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I have an electrician pulling a permit for the detached garage wiring. We were discussing the wiring methods. I wanted to run the #12 UF (single 120v 20amp GFI protected at the main panel) from the house to the garage in PVC conduit underground. The electrician told me the AHJ will fail it citing raceway inside a raceway. The electrician agrees that it doesn't make much sense but that's what they do in these parts.

My electrician says I can run the UF exposed along the house surface and all I need is a short piece of PVC conduit to protect it where it enters or emerges from the ground. I guess he's the one familiar with how the AHJ is in this area.

What are things like in your area? Are there conflicts with what NEC or IRC allow and what the AHJ allows in wiring methods such as this?

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Why pull a 3 wire feeder? My 10 x 20 shed has a 10 ga 4 wire feed. It's UF in short PVC conduit risers with ells for protection at each end.

Single phase 20amp circuit is all I want and all I need in my detached garage. I got a 240v in the nearby shop attached to the house for anything heavy.

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I have an electrician pulling a permit for the detached garage wiring. We were discussing the wiring methods. I wanted to run the #12 UF (single 120v 20amp GFI protected at the main panel) from the house to the garage in PVC conduit underground. The electrician told me the AHJ will fail it citing raceway inside a raceway. The electrician agrees that it doesn't make much sense but that's what they do in these parts.

It's a real pain in the butt to run NM cable through a conduit for any distance. You're also likely to damage the cable.

My electrician says I can run the UF exposed along the house surface and all I need is a short piece of PVC conduit to protect it where it enters or emerges from the ground. I guess he's the one familiar with how the AHJ is in this area.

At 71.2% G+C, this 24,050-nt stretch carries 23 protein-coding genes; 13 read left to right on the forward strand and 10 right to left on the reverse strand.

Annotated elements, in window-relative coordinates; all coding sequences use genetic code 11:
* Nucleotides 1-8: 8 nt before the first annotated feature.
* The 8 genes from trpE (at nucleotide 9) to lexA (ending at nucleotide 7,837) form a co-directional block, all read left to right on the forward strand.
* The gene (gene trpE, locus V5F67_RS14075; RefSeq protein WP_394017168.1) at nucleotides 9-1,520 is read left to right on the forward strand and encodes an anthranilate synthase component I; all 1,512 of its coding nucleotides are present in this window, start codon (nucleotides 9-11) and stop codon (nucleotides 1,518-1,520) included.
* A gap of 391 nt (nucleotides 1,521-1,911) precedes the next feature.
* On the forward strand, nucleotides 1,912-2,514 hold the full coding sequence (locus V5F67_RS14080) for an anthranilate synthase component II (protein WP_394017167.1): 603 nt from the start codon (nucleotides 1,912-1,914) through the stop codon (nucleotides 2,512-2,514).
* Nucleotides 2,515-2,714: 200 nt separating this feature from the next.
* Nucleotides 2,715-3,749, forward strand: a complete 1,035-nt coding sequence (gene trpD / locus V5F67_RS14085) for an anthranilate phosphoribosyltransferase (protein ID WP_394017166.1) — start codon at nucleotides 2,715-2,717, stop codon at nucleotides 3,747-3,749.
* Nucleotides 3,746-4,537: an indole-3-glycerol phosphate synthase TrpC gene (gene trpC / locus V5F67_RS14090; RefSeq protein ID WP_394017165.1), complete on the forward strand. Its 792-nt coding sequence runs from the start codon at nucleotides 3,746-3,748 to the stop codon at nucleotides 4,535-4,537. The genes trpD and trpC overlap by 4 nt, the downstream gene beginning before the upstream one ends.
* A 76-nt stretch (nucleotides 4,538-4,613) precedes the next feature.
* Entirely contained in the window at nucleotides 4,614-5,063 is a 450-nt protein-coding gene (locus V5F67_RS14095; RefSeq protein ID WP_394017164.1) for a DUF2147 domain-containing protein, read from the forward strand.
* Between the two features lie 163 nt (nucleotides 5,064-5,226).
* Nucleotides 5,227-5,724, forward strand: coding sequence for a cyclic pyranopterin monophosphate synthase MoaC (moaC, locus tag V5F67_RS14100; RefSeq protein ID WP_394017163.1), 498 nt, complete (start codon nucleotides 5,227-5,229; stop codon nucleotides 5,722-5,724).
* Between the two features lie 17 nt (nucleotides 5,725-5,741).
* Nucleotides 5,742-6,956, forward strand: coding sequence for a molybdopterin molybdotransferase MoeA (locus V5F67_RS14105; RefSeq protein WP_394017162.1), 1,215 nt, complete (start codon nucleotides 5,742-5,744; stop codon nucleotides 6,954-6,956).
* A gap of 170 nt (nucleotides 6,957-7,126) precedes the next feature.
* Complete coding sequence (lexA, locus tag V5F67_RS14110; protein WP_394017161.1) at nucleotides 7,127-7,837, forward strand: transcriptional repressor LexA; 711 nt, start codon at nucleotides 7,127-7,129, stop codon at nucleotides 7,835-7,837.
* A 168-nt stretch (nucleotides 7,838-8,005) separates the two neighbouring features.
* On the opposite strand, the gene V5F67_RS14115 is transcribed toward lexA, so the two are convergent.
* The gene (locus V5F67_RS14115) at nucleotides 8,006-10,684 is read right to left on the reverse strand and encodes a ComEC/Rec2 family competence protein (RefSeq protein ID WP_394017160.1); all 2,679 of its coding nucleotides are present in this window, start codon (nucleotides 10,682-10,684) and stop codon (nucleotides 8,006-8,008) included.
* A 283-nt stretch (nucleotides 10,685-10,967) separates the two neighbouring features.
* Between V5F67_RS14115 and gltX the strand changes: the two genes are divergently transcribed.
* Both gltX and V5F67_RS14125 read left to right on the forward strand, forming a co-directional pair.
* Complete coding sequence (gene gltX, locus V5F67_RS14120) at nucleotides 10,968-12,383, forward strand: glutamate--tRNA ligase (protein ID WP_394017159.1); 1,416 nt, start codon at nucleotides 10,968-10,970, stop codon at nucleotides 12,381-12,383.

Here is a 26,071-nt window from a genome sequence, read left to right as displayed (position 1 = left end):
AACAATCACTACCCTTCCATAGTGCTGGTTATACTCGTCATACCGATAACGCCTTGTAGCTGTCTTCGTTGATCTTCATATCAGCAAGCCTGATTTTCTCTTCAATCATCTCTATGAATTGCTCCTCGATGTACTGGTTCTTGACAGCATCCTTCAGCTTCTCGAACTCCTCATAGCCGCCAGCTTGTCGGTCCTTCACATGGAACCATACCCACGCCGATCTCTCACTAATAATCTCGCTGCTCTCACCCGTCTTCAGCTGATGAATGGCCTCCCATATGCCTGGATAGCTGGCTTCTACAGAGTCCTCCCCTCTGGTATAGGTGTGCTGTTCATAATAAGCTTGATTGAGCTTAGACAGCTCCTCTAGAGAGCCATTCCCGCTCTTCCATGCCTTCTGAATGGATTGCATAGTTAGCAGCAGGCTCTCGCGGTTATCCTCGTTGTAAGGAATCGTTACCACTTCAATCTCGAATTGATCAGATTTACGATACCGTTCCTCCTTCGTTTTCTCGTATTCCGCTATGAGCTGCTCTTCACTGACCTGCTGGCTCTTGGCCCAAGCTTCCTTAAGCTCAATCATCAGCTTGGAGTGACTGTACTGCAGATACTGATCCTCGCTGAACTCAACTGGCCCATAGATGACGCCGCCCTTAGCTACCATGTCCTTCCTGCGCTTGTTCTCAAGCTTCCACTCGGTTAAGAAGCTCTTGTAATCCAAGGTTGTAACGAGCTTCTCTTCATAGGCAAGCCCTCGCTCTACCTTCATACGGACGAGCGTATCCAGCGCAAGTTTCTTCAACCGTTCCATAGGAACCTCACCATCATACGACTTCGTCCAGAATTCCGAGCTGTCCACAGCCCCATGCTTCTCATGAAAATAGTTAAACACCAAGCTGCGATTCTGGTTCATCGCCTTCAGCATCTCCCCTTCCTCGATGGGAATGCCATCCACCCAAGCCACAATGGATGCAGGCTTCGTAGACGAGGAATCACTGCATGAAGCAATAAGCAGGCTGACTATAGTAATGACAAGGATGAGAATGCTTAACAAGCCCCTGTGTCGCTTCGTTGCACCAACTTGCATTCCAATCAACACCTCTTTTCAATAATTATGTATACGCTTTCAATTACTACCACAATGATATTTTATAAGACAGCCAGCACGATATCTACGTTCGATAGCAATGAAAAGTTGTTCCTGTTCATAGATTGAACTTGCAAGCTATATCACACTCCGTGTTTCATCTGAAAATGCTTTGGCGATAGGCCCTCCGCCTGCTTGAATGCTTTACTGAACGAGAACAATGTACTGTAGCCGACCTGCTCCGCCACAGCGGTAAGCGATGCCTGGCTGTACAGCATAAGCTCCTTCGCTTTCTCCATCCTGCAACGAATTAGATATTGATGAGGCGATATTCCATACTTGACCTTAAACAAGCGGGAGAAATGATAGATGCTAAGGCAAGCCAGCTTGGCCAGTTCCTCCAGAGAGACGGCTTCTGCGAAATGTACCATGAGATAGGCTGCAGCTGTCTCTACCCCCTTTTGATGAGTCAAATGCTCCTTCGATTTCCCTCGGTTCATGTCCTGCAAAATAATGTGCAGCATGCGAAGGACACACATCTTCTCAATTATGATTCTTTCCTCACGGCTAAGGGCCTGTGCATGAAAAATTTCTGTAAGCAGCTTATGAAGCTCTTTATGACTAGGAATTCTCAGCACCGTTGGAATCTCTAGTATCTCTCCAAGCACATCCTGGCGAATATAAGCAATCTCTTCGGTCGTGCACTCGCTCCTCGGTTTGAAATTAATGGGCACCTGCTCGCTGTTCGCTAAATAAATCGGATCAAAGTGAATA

If you do that, the NEC requires the conduit to run from 18" below grade to the height of the exposed cable or 8', whichever is less. But that method is really cheezy anyway. Run PVC conduit and pull individual conductors through it. It's a much nicer way to do it and, if you ever need to replace the wires, it'll be a snap.

Also, I think you're being penny-wise and pound foolish. Run four wires and make them #10 for future proofing. Even if you never use the extra wire or the extra diameter, you'll enjoy lower voltage drop.

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I have an electrician pulling a permit for the detached garage wiring. We were discussing the wiring methods. I wanted to run the #12 UF (single 120v 20amp GFI protected at the main panel) from the house to the garage in PVC conduit underground. The electrician told me the AHJ will fail it citing raceway inside a raceway. The electrician agrees that it doesn't make much sense but that's what they do in these parts.

It's a real pain in the butt to run NM cable through a conduit for any distance. You're also likely to damage the cable.

My electrician says I can run the UF exposed along the house surface and all I need is a short piece of PVC conduit to protect it where it enters or emerges from the ground. I guess he's the one familiar with how the AHJ is in this area.

If you do that, the NEC requires the conduit to run from 18" below grade to the height of the exposed cable or 8', whichever is less. But that method is really cheezy anyway. Run PVC conduit and pull individual conductors through it. It's a much nicer way to do it and, if you ever need to replace the wires, it'll be a snap.

Also, I think you're being penny-wise and pound foolish. Run four wires and make them #10 for future proofing. Even if you never use the extra wire or the extra diameter, you'll enjoy lower voltage drop.

Could you please post an NEC article for your 8' interpretation?

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I have an electrician pulling a permit for the detached garage wiring. We were discussing the wiring methods. I wanted to run the #12 UF (single 120v 20amp GFI protected at the main panel) from the house to the garage in PVC conduit underground. The electrician told me the AHJ will fail it citing raceway inside a raceway. The electrician agrees that it doesn't make much sense but that's what they do in these parts.

It's a real pain in the butt to run NM cable through a conduit for any distance. You're also likely to damage the cable.